Another challenge will be for funders that haven’t had their servicing and collection capabilities adequately stress tested, Snitkof says. These firms should consider working with an outside provider to help them scale their collections as necessary. In this way, a company that needs additional resources can scale up pretty quickly without disrupting operations.


Economic Storm aheadTo be sure, all types of companies fall under the alternative funding umbrella and each will have its own special challenges in a recession. In the P2P space, for example, having a diverse investor base and a sound credit model will become increasingly important. Peter Renton, an investor and founder of Lend Academy, an educational resource for the peer-to-peer lending industry, predicts that some of the newer P2P platforms will struggle more in a recession. That’s because they haven’t had as much time to accumulate and interpret borrower data and adapt their models accordingly.

Lending Club, for example, has gone through many iterations of its credit model over its multiple years in business, and it’s much better than it was even five years ago, says Renton, who had around $37,000 invested with Lending Club as of the third quarter of 2015. “The best data that anyone can get is payment history with your existing borrowing base,” he says.

Particularly in a recession, P2P players need to be extra careful about maintaining strict underwriting standards. Marketplaces may have to tighten their borrowing standards to lend to more solid companies, so the likelihood of defaults isn’t as great. So, for instance, if their standard was once borrowers with a FICO score of at least 640, they could up it to 660, Renton says.

Platforms also have to make sure they have enough investors to satisfy their borrowers, which is why having a diverse investor base is so important. In a recession if you have three hedge funds and that’s your entire investor base, they could all go away. By contrast, if a platform has five thousand individual investors, they aren’t all going away. You may lose 10 percent or 20 percent of them, but if you still have four thousand investors, you can still have your loans funded, Renton explains.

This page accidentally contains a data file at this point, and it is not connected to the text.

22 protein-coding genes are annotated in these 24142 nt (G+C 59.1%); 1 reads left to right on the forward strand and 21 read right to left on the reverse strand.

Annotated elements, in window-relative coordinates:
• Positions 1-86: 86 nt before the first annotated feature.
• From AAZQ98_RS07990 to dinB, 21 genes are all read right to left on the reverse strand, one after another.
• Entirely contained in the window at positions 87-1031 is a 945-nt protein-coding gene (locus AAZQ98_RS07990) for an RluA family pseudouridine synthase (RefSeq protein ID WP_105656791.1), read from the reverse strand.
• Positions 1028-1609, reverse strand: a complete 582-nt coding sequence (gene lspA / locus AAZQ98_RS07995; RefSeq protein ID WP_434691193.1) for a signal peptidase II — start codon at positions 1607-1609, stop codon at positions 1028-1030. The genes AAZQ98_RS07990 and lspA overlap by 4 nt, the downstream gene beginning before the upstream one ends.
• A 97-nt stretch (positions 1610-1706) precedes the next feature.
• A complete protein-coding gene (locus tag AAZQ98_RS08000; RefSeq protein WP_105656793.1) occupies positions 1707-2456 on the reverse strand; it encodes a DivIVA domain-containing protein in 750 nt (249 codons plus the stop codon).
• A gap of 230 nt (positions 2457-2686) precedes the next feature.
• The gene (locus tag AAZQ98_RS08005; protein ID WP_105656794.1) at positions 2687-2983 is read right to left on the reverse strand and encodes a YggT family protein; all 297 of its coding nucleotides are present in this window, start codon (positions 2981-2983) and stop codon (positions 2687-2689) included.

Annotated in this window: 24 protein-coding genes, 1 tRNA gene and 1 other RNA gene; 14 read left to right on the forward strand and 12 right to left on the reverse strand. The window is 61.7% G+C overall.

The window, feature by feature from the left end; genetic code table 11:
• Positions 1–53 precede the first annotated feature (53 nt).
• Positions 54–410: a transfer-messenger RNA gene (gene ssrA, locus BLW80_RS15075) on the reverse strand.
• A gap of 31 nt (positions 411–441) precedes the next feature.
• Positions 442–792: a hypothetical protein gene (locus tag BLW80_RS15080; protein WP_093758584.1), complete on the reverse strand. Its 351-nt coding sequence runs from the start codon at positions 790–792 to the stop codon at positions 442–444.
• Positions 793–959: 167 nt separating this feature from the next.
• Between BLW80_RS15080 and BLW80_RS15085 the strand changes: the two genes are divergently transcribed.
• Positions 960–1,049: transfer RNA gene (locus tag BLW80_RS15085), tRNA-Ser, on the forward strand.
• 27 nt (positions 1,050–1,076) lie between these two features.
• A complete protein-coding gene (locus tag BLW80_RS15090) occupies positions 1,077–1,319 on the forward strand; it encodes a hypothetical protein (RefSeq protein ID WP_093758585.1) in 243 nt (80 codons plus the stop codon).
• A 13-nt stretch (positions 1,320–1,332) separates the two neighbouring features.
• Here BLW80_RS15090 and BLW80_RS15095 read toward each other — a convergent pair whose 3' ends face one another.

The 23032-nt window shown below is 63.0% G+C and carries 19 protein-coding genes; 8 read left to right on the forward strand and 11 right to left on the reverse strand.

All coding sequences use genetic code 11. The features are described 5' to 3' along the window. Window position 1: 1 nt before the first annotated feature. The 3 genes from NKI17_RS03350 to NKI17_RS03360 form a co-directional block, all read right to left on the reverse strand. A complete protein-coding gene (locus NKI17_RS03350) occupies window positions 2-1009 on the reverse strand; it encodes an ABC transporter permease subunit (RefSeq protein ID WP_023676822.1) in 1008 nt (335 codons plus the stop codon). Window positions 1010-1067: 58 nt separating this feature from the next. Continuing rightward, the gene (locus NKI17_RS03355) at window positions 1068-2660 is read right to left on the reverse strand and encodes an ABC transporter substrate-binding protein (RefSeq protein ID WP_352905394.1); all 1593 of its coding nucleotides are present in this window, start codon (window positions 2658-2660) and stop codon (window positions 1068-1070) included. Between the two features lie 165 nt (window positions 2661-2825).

One way to do well even in a recessionary environment is for P2P players to tweak their credit model to be more restrictive so their default rates are lower. “If your default rates are only 3 percent and your competitors are at 6 percent, you’re going to get more business,” Renton says.

Certainly, alternative funding companies can get into trouble if they don’t act early enough when they see a change in activity and economic performance, says Ron Suber, president of Prosper Marketplace, a P2P lender based in San Francisco. Funders need to be able to nimbly adjust their pricing, risk models and expected default rates as needed. “Every marketplace will see a change in borrower behavior as unemployment increases and there are economic declines. Therein lies the question: what does the marketplace do?” Prosper, for instance, recently raised rates on loans, telling investors it had increased its estimated loan loss rates and therefore was updating the price of loans to reflect increased risk. Understanding risk and pricing loans accordingly is always important, but even more so in a shaky economic environment. “You always have to stay on top of it,” Suber says.


If a recession strikes, some observers believe the risk to certain MCA funders will be particularly acute. That’s because new players have entered the MCA space over the past several years, and a sizable number of them don’t have a good handle on their business. Higher default rates could force many of them to shutter operations. Certainly merchants especially those with bad credit—will need more access to capital during a recession and MCA is a natural place for these businesses to turn. But MCA funders have to do a better job of adjusting for risk and keeping adequate records if they hope to weather an economic downturn, says Yoel Wagschal, a certified public accountant in Monroe, New York, who has worked with a number of struggling MCA funders. “A small recession could lead to big failures if you don’t take the right steps,” he says.